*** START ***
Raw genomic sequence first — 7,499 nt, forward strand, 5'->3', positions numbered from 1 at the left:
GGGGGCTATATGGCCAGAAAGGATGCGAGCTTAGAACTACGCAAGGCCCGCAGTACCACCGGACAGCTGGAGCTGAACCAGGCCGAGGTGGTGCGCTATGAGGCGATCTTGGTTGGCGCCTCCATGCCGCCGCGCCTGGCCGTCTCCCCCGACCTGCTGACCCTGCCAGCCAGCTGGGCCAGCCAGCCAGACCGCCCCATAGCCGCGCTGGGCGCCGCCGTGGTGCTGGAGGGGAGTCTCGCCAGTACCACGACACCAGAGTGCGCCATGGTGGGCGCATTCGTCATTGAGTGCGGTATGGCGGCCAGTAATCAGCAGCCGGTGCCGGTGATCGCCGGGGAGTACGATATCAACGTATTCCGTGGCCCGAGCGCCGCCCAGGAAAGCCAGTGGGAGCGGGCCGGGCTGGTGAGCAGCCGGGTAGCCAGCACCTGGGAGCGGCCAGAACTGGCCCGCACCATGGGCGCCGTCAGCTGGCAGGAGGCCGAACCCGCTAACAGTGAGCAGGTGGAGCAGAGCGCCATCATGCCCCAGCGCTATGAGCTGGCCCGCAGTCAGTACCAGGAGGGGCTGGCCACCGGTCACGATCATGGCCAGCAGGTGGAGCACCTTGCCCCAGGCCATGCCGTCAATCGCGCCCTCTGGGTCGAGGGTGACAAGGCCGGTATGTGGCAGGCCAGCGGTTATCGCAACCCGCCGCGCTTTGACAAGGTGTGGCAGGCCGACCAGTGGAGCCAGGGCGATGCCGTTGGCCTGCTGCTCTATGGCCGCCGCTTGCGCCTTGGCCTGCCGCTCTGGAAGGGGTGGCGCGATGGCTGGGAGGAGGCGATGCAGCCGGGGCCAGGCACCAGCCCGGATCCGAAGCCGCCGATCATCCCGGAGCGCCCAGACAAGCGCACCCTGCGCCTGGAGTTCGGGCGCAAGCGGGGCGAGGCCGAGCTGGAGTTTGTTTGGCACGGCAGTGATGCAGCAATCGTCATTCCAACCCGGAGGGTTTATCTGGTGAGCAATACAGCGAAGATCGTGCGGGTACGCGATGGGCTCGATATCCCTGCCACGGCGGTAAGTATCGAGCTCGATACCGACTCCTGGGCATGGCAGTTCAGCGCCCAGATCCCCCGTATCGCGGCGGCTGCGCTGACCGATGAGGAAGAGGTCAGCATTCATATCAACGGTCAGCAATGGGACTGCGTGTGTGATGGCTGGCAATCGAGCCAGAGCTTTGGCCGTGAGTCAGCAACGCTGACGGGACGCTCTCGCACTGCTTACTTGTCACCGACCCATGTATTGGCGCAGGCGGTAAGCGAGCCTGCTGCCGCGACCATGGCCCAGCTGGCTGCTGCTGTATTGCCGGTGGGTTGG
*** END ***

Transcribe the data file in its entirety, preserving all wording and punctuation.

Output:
Raw genomic sequence first — 7,499 nt, forward strand, 5'->3', positions numbered from 1 at the left:
GGGGGCTATATGGCCAGAAAGGATGCGAGCTTAGAACTACGCAAGGCCCGCAGTACCACCGGACAGCTGGAGCTGAACCAGGCCGAGGTGGTGCGCTATGAGGCGATCTTGGTTGGCGCCTCCATGCCGCCGCGCCTGGCCGTCTCCCCCGACCTGCTGACCCTGCCAGCCAGCTGGGCCAGCCAGCCAGACCGCCCCATAGCCGCGCTGGGCGCCGCCGTGGTGCTGGAGGGGAGTCTCGCCAGTACCACGACACCAGAGTGCGCCATGGTGGGCGCATTCGTCATTGAGTGCGGTATGGCGGCCAGTAATCAGCAGCCGGTGCCGGTGATCGCCGGGGAGTACGATATCAACGTATTCCGTGGCCCGAGCGCCGCCCAGGAAAGCCAGTGGGAGCGGGCCGGGCTGGTGAGCAGCCGGGTAGCCAGCACCTGGGAGCGGCCAGAACTGGCCCGCACCATGGGCGCCGTCAGCTGGCAGGAGGCCGAACCCGCTAACAGTGAGCAGGTGGAGCAGAGCGCCATCATGCCCCAGCGCTATGAGCTGGCCCGCAGTCAGTACCAGGAGGGGCTGGCCACCGGTCACGATCATGGCCAGCAGGTGGAGCACCTTGCCCCAGGCCATGCCGTCAATCGCGCCCTCTGGGTCGAGGGTGACAAGGCCGGTATGTGGCAGGCCAGCGGTTATCGCAACCCGCCGCGCTTTGACAAGGTGTGGCAGGCCGACCAGTGGAGCCAGGGCGATGCCGTTGGCCTGCTGCTCTATGGCCGCCGCTTGCGCCTTGGCCTGCCGCTCTGGAAGGGGTGGCGCGATGGCTGGGAGGAGGCGATGCAGCCGGGGCCAGGCACCAGCCCGGATCCGAAGCCGCCGATCATCCCGGAGCGCCCAGACAAGCGCACCCTGCGCCTGGAGTTCGGGCGCAAGCGGGGCGAGGCCGAGCTGGAGTTTGTTTGGCACGGCAGTGATGCAGCAATCGTCATTCCAACCCGGAGGGTTTATCTGGTGAGCAATACAGCGAAGATCGTGCGGGTACGCGATGGGCTCGATATCCCTGCCACGGCGGTAAGTATCGAGCTCGATACCGACTCCTGGGCATGGCAGTTCAGCGCCCAGATCCCCCGTATCGCGGCGGCTGCGCTGACCGATGAGGAAGAGGTCAGCATTCATATCAACGGTCAGCAATGGGACTGCGTGTGTGATGGCTGGCAATCGAGCCAGAGCTTTGGCCGTGAGTCAGCAACGCTGACGGGACGCTCTCGCACTGCTTACTTGTCACCGACCCATGTATTGGCGCAGGCGGTAAGCGAGCCTGCTGCCGCGACCATGGCCCAGCTGGCTGCTGCTGTATTGCCGGTGGGTTGG